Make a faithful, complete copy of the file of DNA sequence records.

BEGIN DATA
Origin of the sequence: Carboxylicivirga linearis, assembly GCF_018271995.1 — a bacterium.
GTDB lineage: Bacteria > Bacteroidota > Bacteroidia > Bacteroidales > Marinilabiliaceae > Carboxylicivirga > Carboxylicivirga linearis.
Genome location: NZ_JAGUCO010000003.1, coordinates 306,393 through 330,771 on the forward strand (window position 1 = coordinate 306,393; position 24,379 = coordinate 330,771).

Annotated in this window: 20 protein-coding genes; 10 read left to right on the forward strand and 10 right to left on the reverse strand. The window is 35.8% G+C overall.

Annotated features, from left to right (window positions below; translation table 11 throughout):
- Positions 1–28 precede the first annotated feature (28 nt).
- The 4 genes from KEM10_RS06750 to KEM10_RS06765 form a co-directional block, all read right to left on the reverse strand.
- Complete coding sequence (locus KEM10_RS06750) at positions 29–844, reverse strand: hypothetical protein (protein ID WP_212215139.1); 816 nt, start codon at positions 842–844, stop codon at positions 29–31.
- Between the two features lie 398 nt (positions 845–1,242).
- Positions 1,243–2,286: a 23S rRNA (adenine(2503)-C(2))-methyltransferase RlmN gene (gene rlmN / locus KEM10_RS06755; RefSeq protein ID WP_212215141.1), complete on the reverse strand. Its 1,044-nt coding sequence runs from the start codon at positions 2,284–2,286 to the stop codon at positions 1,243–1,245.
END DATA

Origin of the sequence: Carboxylicivirga linearis, assembly GCF_018271995.1 — a bacterium.
GTDB lineage: Bacteria > Bacteroidota > Bacteroidia > Bacteroidales > Marinilabiliaceae > Carboxylicivirga > Carboxylicivirga linearis.
Genome location: NZ_JAGUCO010000003.1, coordinates 306,393 through 330,771 on the forward strand (window position 1 = coordinate 306,393; position 24,379 = coordinate 330,771).

Annotated in this window: 20 protein-coding genes; 10 read left to right on the forward strand and 10 right to left on the reverse strand. The window is 35.8% G+C overall.

Annotated features, from left to right (window positions below; translation table 11 throughout):
- Positions 1–28 precede the first annotated feature (28 nt).
- The 4 genes from KEM10_RS06750 to KEM10_RS06765 form a co-directional block, all read right to left on the reverse strand.
- Complete coding sequence (locus KEM10_RS06750) at positions 29–844, reverse strand: hypothetical protein (protein ID WP_212215139.1); 816 nt, start codon at positions 842–844, stop codon at positions 29–31.
- Between the two features lie 398 nt (positions 845–1,242).
- Positions 1,243–2,286: a 23S rRNA (adenine(2503)-C(2))-methyltransferase RlmN gene (gene rlmN / locus KEM10_RS06755; RefSeq protein ID WP_212215141.1), complete on the reverse strand. Its 1,044-nt coding sequence runs from the start codon at positions 2,284–2,286 to the stop codon at positions 1,243–1,245.